flies, a physical embodiment of
the unreality they are dying for.
In this context the butterfly is
beautifully used. It is fragile, elu-
sive, ultimately unattainable. So
he kills her and then himself and
now there will never be another
problem - no more loving, no
more butterflies, no more world.
Contrast this deluded way of
looking at the world with the po-
sitive affirmation of "A Man and
a Woman." Instead of giving up
they come together in the end
in an act of love and hope, exactly
the opposite of Elvira and Sixten's
decision.
Cinematic beauty was certainly
in evidence in both. The parallel-
ism is there in every good movie,
however - if you're looking for
it. (Did you notice how 'Bonnie
and Clyde share a pear -in the
car - they're first starting to feel
how it is to be in love and to en-
joy each other as people - right
before they're killed?)
ELVIRA MADIGAN is a beau-
tifully produced tragedy. But don't
believe that happy endings don't
deserve more. Choose life and
live, baby. That, I submit, is where
it's at.
-Mark Schoem, '71
IDA Education
To the Editor:
T n 1 i 'YTTr. TT St .. . . L..

them. It would have been a legi-
timate display of student power,
according to Lehner, et. al., if
both referenda would have passed.
However, as they ' failed, they
are crying like pampered children
who have been frustrated in the
fulfillment of their desires. Ac-
cordingly, they proclaim that the
students need more "education,"
and of course, that the referenda
failed because of the machinations
of evil engineering students.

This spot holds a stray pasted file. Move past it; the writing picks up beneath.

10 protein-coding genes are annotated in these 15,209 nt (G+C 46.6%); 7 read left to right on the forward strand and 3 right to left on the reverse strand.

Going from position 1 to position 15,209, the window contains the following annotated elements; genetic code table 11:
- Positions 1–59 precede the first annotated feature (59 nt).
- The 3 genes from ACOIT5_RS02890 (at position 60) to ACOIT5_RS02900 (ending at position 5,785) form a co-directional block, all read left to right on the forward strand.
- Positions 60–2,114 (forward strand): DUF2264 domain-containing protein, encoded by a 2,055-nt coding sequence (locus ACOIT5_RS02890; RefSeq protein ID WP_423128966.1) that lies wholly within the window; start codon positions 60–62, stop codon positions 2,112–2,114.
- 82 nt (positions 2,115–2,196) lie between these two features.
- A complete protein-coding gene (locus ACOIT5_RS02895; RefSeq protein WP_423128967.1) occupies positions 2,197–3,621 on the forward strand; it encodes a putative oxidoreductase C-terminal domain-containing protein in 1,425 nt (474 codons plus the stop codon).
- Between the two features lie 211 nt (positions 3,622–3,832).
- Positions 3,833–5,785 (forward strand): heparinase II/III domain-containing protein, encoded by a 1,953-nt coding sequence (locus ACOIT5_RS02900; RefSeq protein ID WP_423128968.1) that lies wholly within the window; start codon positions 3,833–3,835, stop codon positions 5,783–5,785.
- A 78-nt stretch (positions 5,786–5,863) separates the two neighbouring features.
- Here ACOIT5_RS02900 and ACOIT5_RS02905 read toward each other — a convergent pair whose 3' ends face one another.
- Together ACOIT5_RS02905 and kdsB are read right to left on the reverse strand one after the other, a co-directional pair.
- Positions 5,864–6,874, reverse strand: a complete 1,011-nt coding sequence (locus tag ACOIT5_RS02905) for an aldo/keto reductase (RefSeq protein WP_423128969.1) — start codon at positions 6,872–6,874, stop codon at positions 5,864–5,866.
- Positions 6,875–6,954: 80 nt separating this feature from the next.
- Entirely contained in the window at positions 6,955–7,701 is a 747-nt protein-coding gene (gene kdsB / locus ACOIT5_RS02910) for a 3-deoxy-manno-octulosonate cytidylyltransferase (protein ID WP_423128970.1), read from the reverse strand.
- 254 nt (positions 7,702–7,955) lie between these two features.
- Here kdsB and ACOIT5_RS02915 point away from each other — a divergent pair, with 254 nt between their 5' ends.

As an "uneducated" person, I
happen to see things differently.
I have been exposed to six months
of "teach-ins," "sit-ins," trumpet-
ings from the editorial pages of
The Daily, and the biased reports
which have appeared upon its
other pages concerning this sub-
ject.
THIS HAS all occured without
the benefit of any campaign
which sought to "educate" the
student body as to the wisdom of
opposing ideas. However, I have
now become "uneducable," as I
refuse to concern myself further
with the drivel produced by Mr.
Lehner and his other colleagues
upon The Daily staff. Further-
more, I chortle with glee when I
think that this could possibly be
the case with many others.
Although not an engineering
student, I voted against both pro-
posals, and would do so again.
Secondly, although I am ashamed
to admit it, I voted for Mr.
Koeneke, who is one of the parties
who seeks to "educate" me.
-James L. Russell, Grad
Apartheid
To the Editor:
THE PROPOSALS made by Ur-
ban Lehner and Walter Sha-
piro in their editorial (Daily,
March 5, 1968) are interestingly
similar to the policy followed by
the South African government.
The following Quotes could have
come directly from a government-
sponsored information leaflet on
"Self-determination" of "Separate
Development" or "Apartheid":
"More than anything else, black
people demand to control the con-
ditions of their lives, their politics,
their school systems, their supplies
of goods and services. . . blacks
can take a maior significant step
toward self-determination
(etc.)."
Compare the following, taken
from a booklet compiled by the
Department of Information, Pre-
toria, South Africa: "Black Afri-
can people have so far all refused